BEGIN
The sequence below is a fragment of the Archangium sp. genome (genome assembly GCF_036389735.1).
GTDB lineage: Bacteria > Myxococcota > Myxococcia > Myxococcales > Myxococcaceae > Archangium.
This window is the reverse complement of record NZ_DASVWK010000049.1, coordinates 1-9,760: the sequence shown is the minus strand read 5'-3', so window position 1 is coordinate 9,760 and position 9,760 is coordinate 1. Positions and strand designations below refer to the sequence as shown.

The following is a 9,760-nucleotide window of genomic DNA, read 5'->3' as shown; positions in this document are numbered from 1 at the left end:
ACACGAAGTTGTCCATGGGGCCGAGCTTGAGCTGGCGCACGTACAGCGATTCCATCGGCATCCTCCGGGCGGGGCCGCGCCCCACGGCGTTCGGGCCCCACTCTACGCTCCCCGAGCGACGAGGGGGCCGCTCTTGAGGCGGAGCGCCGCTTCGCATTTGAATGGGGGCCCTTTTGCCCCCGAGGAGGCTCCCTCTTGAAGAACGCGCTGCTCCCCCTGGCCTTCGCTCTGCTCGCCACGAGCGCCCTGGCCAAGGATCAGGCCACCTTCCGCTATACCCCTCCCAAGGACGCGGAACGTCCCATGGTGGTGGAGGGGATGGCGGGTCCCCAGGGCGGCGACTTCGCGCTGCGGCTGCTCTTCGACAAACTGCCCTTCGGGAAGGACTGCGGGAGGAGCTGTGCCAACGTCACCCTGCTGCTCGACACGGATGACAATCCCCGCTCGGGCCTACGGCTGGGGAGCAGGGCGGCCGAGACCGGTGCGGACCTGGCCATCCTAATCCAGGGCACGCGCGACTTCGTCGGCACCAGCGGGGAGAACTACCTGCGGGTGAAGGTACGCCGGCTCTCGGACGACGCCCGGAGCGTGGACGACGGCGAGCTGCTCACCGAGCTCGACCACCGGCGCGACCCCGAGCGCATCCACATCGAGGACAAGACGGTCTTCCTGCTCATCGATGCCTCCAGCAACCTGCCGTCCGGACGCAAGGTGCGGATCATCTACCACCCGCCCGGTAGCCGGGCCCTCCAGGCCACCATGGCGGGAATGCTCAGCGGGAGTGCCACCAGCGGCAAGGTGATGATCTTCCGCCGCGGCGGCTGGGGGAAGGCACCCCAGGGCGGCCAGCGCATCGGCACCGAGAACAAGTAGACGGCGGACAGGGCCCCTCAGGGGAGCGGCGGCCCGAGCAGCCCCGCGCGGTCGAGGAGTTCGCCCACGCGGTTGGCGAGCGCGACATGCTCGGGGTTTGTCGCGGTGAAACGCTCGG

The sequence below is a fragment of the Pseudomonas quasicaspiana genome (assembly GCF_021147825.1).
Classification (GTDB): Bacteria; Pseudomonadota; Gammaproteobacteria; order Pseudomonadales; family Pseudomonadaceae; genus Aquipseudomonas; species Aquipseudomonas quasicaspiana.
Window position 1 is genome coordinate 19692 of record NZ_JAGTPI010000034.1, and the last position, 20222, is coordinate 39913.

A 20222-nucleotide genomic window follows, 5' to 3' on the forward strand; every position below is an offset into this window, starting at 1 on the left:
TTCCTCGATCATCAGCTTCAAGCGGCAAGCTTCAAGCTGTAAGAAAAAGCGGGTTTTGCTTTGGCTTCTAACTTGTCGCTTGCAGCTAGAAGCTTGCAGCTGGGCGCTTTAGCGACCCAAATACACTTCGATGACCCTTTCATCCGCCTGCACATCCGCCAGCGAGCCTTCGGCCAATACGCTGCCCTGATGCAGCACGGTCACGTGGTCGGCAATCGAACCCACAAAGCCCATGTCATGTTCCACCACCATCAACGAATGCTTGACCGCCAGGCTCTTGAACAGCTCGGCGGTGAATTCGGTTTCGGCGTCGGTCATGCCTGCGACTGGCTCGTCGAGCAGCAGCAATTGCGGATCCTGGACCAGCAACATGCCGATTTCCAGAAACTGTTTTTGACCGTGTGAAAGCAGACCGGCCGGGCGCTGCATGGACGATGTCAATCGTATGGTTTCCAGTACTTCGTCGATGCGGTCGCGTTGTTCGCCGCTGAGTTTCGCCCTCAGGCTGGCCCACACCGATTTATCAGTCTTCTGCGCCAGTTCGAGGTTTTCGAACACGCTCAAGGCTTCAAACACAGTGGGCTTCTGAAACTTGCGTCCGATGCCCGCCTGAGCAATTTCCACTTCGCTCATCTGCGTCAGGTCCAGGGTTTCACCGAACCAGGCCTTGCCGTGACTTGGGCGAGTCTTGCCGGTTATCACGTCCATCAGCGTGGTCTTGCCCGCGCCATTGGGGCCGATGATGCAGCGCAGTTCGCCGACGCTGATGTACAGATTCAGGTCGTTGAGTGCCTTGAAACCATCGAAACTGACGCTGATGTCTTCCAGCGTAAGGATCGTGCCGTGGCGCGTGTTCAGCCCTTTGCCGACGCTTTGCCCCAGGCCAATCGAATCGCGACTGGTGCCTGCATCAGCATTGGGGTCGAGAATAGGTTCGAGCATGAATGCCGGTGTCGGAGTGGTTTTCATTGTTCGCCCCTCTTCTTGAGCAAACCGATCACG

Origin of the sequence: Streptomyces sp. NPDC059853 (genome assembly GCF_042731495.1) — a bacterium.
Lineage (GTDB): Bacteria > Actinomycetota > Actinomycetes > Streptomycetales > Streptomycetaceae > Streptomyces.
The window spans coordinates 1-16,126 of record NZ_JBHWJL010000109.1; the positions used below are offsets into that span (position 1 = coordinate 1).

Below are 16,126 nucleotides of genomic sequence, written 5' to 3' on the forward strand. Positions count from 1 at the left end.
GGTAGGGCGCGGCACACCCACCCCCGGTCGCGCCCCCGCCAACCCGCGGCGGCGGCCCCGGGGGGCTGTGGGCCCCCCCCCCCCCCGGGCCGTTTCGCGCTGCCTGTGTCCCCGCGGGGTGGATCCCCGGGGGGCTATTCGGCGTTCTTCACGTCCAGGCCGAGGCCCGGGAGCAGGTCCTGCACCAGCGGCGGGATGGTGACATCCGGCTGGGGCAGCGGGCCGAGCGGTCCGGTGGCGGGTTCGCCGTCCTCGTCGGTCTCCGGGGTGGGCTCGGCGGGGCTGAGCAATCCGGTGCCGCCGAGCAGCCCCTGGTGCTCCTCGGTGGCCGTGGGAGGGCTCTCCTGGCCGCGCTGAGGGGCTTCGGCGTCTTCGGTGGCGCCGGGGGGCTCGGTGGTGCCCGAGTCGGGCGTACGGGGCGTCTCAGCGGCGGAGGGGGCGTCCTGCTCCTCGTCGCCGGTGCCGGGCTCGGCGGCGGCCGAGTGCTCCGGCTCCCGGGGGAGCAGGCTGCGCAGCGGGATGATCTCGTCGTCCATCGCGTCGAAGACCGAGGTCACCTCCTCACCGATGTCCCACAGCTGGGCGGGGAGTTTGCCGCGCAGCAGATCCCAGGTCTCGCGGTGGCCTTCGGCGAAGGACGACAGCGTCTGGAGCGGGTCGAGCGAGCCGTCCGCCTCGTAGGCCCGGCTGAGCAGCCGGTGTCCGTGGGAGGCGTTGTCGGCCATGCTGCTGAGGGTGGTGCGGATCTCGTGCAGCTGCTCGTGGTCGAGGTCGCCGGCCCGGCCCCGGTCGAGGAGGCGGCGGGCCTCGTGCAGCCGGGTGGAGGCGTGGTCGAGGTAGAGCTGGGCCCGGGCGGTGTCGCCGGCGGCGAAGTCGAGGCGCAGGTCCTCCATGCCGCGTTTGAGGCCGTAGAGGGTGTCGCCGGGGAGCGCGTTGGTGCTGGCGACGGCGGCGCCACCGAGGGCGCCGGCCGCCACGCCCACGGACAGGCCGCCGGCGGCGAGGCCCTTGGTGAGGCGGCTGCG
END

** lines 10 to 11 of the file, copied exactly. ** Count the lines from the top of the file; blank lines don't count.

TTCCTCGATCATCAGCTTCAAGCGGCAAGCTTCAAGCTGTAAGAAAAAGCGGGTTTTGCTTTGGCTTCTAACTTGTCGCTTGCAGCTAGAAGCTTGCAGCTGGGCGCTTTAGCGACCCAAATACACTTCGATGACCCTTTCATCCGCCTGCACATCCGCCAGCGAGCCTTCGGCCAATACGCTGCCCTGATGCAGCACGGTCACGTGGTCGGCAATCGAACCCACAAAGCCCATGTCATGTTCCACCACCATCAACGAATGCTTGACCGCCAGGCTCTTGAACAGCTCGGCGGTGAATTCGGTTTCGGCGTCGGTCATGCCTGCGACTGGCTCGTCGAGCAGCAGCAATTGCGGATCCTGGACCAGCAACATGCCGATTTCCAGAAACTGTTTTTGACCGTGTGAAAGCAGACCGGCCGGGCGCTGCATGGACGATGTCAATCGTATGGTTTCCAGTACTTCGTCGATGCGGTCGCGTTGTTCGCCGCTGAGTTTCGCCCTCAGGCTGGCCCACACCGATTTATCAGTCTTCTGCGCCAGTTCGAGGTTTTCGAACACGCTCAAGGCTTCAAACACAGTGGGCTTCTGAAACTTGCGTCCGATGCCCGCCTGAGCAATTTCCACTTCGCTCATCTGCGTCAGGTCCAGGGTTTCACCGAACCAGGCCTTGCCGTGACTTGGGCGAGTCTTGCCGGTTATCACGTCCATCAGCGTGGTCTTGCCCGCGCCATTGGGGCCGATGATGCAGCGCAGTTCGCCGACGCTGATGTACAGATTCAGGTCGTTGAGTGCCTTGAAACCATCGAAACTGACGCTGATGTCTTCCAGCGTAAGGATCGTGCCGTGGCGCGTGTTCAGCCCTTTGCCGACGCTTTGCCCCAGGCCAATCGAATCGCGACTGGTGCCTGCATCAGCATTGGGGTCGAGAATAGGTTCGAGCATGAATGCCGGTGTCGGAGTGGTTTTCATTGTTCGCCCCTCTTCTTGAGCAAACCGATCACG

Origin of the sequence: Streptomyces sp. NPDC059853 (genome assembly GCF_042731495.1) — a bacterium.